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Russia-Ukraine war: What happened today (April 29)

Rescue servicemen extinguish a bush fire after shelling in Mykolaivka, Donetsk region, eastern Ukraine, on Friday.
Evgeniy Maloletka
/
AP
Rescue servicemen extinguish a bush fire after shelling in Mykolaivka, Donetsk region, eastern Ukraine, on Friday.

As Friday draws to a close in Kyiv and in Moscow, here are the key developments of the day:

Russian forces are trying to advance on three fronts in eastern Ukraine in an attempt to encircle the Ukrainian military in that region, according to the Pentagon. The U.S. believes Russian forces are trying to link up troops moving south from the town of Izyum and troops moving north from the port city of Mariupol, potentially to trap Ukrainian forces who are farther east. The U.S. also believes the Russians are still trying to set the conditions for a larger offensive yet to come in this area. Pentagon spokesman John Kirby later confirmed that Ukrainian fighters were receiving training at "roughly three locations outside of Ukraine," including Germany.

The U.S. and allies continue to ramp up delivery of military equipment to Ukraine. More than a dozen flights carrying weapons from the U.S. are expected to land near Ukraine in the next 24 hours, according to the Pentagon, which said more than 20 planes from seven other countries have landed in the region in the past day.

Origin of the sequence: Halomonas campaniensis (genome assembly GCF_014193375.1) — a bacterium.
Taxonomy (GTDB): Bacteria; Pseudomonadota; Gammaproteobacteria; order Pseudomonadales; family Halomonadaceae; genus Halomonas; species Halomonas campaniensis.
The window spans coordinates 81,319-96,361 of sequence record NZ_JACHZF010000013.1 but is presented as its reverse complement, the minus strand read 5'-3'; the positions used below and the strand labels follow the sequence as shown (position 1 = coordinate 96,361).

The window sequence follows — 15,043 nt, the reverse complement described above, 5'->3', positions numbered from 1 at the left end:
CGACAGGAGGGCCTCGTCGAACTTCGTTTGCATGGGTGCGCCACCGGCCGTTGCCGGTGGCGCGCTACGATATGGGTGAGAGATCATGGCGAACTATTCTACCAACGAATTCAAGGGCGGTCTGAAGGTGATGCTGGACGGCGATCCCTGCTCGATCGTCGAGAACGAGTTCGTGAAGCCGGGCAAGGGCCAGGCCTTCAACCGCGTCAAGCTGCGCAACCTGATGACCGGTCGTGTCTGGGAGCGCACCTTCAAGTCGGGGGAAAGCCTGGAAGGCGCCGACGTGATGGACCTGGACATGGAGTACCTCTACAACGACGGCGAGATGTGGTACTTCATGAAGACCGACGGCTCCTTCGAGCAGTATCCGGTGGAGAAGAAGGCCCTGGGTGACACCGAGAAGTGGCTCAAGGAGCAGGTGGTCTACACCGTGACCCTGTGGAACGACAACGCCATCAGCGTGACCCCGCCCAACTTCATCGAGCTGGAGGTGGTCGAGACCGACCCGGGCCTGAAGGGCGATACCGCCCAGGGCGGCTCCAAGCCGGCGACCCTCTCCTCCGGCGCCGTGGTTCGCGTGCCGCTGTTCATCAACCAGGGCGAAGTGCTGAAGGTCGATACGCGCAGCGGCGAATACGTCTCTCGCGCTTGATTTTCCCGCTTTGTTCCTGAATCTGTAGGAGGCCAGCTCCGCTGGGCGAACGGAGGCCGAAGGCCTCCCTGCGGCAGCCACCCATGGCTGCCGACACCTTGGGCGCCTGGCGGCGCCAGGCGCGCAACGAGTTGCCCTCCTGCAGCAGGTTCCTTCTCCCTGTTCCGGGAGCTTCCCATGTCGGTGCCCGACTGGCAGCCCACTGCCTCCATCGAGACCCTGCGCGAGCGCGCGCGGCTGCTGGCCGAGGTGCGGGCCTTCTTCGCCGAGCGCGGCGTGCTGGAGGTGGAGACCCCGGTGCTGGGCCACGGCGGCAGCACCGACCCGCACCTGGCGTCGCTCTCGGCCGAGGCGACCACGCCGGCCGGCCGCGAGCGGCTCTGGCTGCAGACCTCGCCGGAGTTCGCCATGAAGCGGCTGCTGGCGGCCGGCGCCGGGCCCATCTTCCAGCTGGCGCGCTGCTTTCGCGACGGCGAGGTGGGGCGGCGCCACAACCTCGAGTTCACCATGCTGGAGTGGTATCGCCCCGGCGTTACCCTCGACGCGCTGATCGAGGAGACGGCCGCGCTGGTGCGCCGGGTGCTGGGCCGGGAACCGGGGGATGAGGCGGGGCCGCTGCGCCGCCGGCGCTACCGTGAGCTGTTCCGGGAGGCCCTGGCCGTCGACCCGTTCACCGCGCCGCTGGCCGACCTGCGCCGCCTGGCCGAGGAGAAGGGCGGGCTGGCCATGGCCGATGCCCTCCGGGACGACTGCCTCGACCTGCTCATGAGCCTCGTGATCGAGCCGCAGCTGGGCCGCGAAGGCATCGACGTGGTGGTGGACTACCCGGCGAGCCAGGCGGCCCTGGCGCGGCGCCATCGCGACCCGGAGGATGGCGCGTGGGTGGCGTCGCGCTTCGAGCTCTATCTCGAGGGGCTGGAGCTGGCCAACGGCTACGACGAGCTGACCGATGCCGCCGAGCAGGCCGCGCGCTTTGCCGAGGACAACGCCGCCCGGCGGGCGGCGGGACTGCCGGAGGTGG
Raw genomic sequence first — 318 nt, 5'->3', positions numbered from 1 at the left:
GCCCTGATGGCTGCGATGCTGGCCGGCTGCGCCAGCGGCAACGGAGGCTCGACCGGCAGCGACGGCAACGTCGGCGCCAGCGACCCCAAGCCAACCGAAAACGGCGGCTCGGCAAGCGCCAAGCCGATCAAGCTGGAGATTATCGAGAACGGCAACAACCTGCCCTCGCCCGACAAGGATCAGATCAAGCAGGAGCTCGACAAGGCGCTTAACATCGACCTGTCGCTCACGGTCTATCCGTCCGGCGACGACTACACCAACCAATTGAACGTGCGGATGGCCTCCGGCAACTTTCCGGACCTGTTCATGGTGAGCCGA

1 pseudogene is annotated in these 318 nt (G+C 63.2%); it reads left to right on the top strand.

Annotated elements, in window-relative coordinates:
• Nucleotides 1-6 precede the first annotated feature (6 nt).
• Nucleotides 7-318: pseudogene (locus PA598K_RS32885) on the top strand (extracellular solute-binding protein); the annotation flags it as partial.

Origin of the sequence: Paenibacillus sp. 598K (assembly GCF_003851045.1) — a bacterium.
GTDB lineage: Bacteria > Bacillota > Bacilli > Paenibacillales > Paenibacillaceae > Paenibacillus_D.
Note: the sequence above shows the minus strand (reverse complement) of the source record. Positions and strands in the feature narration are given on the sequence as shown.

The European Union may be preparing to phase in a full embargo on Russian oil. German officials opened the door to such a move, saying it would be "manageable" though damaging, with likely supply shortages and surging prices. Germany's energy minister said that his country's economy, Europe's largest, has been able to cut its dependence on Russian oil to 12% from about 35% of its supply since the war in Ukraine began.

Peace talks between Russia and Ukraine show no indication of progress. Reuters reports that Ukrainian President Volodymyr Zelenskyy expressed pessimism about the prospect of ceasefire negotiations, citing growing public outcry over allegations of atrocities committed by Russian troops. Russia's Interfax news agency quoted Kremlin spokesperson Dmitry Peskov offering no updates about further talks, following a new mediation offer by Turkish President Recep Tayyip Erdogan.

Photos

Russian missiles strike Kyiv, as battle slows down in eastern Ukraine.

In-depth

Russia sharpens warnings as the U.S. and Europe send more weapons to Ukraine.

Why Russia's rocket attack on Kyiv is seen as an insult to the U.N.

A family in Kharkiv has refused to leave, even as the Russians shell their city. Hear their story.

How do wars affect the landscapes they're fought on? NPR's 1A digs into the war's impact on Ukraine's wildlife and natural environment.

Earlier developments

You can read more daily recaps here. For context and more in-depth stories, you can find NPR's full coverage here. Also, listen and subscribe to NPR's State of Ukraine podcast for updates throughout the day.

Copyright 2022 NPR. To see more, visit https://www.npr.org.

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